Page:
Skip to content

Toggle service links

You are here

  1. Home
  2. Comment and Debate
  3. Crisis in Higher Education

Crisis in Higher Education

The current wave of protest that is taking place in universities around the world relates to the on-going marketisation of higher education. In recent weeks there have been strikes in universities in Canada, occupations in the University of Amsterdam and the London School of Economics. On February 25th 2015 precariously employed lecturers organised a walkout all across the United States (National Adjunct Walkout Day). The grievances cited are similar in most cases. Invariably, those protesting refer to a lack of democratic accountability, to increasingly exploitative work practices (reliance on unpaid/low paid labour), and to increases in staff/student ratios. This wave of protest is occurring partly because staff are being exploited, partly because teaching is being undermined, with students short-changed and ever more heavily indebted, and partly because the very idea of the university as a ‘community of teachers and scholars’ is being systematically undermined. With the view to sharing an Irish experience, specifically around the casualization of teaching at the University of Limerick, I am posting this short piece.

Provisional results from a survey carried out by the newly formed Third Level Workplace Watch indicate that third-level institutions are to the very forefront of the shift towards precarious employment in Ireland today. A considerable volume of teaching work (sometimes including the delivery of core modules) is now carried out on the basis of 6 month and 9 month contracts. As more responsibility is heaped on the shoulders of junior lecturers, more teaching work is carried out by lecturers with no job security at all – by temporary lecturers and so-called teaching assistants. These precariously employed lecturers are systematically thrown out of employment prior to permanency; and with further cuts to funding, the pool of unemployed and underemployed educators expands, creating feelings of isolation, vulnerability, demoralisation, a disinclination to join trade unions, and in turn, further opportunities to undermine conditions. The normalisation of short-term contracts is only part of the story. Third Level Workplace Watch has found that a considerable amount of teaching-work is also carried out by lecturers on the basis of hourly-paid contracts, by so-called adjunct lecturers. The prevalence of this in the University of Limerick and the Limerick Institute of Technology has yet to be fully revealed – though initial discussions with part-time staff indicate some conformity with the Third Level Workplace Watch survey findings.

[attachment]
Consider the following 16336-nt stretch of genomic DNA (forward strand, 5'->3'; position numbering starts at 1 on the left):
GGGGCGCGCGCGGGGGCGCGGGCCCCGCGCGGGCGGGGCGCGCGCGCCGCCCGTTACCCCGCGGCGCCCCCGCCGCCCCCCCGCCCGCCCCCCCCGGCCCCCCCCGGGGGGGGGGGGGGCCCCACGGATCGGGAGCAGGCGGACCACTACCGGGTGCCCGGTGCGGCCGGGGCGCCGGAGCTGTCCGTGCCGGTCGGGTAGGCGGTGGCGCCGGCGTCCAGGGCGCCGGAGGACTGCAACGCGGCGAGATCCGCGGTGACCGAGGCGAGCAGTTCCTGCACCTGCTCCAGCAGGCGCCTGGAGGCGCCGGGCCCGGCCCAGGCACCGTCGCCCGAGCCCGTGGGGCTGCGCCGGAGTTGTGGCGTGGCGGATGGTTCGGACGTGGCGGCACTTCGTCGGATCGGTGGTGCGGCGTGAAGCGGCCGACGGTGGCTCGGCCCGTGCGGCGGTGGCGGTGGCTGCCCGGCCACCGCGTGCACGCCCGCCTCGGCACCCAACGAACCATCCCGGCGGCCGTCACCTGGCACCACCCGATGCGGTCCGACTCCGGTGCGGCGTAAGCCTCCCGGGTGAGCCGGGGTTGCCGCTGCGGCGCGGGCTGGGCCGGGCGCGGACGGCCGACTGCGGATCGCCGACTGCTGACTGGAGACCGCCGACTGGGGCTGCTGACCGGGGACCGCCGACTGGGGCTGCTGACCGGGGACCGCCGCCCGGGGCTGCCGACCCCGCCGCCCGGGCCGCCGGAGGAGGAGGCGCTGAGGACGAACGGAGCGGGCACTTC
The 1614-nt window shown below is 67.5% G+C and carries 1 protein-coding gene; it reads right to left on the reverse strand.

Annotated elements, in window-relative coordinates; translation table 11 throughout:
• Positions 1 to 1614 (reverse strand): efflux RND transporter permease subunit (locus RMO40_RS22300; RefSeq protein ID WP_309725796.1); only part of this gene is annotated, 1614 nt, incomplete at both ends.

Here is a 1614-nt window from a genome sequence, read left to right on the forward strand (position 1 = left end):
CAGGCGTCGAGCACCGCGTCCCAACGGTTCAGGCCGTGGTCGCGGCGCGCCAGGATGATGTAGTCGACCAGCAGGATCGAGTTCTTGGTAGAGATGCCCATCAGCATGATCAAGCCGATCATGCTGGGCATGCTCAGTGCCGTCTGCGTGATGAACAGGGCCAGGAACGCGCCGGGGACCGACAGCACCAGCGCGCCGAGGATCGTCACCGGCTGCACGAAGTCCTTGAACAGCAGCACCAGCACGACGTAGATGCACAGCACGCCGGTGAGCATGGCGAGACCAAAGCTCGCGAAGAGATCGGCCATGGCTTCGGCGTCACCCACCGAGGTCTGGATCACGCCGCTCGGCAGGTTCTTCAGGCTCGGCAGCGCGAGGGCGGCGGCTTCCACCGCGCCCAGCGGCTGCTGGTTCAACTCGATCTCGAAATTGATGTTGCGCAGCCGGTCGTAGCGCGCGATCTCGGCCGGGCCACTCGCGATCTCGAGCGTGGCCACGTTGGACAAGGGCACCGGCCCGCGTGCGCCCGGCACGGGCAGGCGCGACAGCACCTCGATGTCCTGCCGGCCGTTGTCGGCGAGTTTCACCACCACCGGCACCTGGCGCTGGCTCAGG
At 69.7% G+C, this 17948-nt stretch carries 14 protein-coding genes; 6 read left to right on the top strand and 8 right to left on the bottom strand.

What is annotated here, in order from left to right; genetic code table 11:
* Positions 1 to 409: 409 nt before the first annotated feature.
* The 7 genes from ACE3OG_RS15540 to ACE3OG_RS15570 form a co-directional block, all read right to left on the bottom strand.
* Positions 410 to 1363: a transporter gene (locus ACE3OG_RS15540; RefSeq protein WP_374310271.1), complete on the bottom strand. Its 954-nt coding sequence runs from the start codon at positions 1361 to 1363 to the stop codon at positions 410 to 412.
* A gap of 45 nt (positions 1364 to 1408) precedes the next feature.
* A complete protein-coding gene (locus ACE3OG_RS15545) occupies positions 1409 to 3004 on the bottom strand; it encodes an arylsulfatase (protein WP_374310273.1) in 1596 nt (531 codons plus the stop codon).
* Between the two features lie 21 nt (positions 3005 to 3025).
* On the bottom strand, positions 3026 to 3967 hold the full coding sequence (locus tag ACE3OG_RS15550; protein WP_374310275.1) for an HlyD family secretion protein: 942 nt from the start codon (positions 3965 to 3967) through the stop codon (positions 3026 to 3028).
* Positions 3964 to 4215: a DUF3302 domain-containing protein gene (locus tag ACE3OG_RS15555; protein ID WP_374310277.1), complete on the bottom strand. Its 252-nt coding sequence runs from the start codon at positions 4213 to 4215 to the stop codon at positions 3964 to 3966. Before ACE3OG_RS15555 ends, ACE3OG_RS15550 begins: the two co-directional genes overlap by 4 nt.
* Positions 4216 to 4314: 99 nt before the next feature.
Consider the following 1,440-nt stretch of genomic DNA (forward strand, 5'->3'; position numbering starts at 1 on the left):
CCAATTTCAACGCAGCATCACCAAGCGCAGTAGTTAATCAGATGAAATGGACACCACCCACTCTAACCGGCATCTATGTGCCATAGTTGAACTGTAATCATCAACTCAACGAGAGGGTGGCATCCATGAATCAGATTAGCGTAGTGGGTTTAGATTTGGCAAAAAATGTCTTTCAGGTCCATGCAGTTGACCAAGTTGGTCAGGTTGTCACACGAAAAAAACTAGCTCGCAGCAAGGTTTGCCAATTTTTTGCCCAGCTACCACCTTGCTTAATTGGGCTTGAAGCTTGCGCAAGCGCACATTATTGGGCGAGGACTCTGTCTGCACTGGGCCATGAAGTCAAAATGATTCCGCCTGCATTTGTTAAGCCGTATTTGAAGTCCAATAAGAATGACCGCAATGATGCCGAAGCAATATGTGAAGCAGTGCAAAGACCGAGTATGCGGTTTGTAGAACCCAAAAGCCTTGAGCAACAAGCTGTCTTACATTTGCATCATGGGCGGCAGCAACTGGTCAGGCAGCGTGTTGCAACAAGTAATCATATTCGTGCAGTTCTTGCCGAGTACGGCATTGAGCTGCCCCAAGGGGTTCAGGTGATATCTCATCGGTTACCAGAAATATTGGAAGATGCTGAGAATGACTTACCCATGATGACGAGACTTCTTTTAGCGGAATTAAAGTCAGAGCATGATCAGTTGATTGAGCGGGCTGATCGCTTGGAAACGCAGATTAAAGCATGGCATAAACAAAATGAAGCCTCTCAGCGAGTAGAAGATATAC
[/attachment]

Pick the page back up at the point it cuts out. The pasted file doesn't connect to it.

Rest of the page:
The rates of pay for hourly-paid lecturers are relatively easy to find out, but these actually tell us very little. For example, we know that the hourly-rate for day-time lectures in the University of Limerick (in the humanities at least) is €50. And this does sound attractive. However, when we look at what €50 per hour really means, a very different picture emerges. Anyone familiar with teaching at third level (including most of those enrolled as students) can understand that lecture hours are really only a small part of what comprises the teaching role – it is necessary to prepare and write lectures, deliver lectures, set assessments, carry out assessments, answer students’ emails, carry out all kinds of technical and administrative tasks, as well as provide guidance on a daily basis. Given that precariously employed ‘adjunct’ lecturers take on all of these duties – exactly the same duties as permanent members of staff – the compensation is actually far closer to the minimum wage (if not below) than it is to €50 per hour. Apart from this, the hourly rate for tutorials averages between €20 and €30, but can be as low as €13 (the case with at least one humanities department); assessment per student is approximately €6.50 per student per semester. We know that on this basis, a part-time lecturer taking on a module with 30 students, lasting one semester – 12 weeks, with for example, two lecture hours per week and two tutorial hours (tutorials lasting for approximately 7 weeks of term) – will carry out all duties for less than €2000.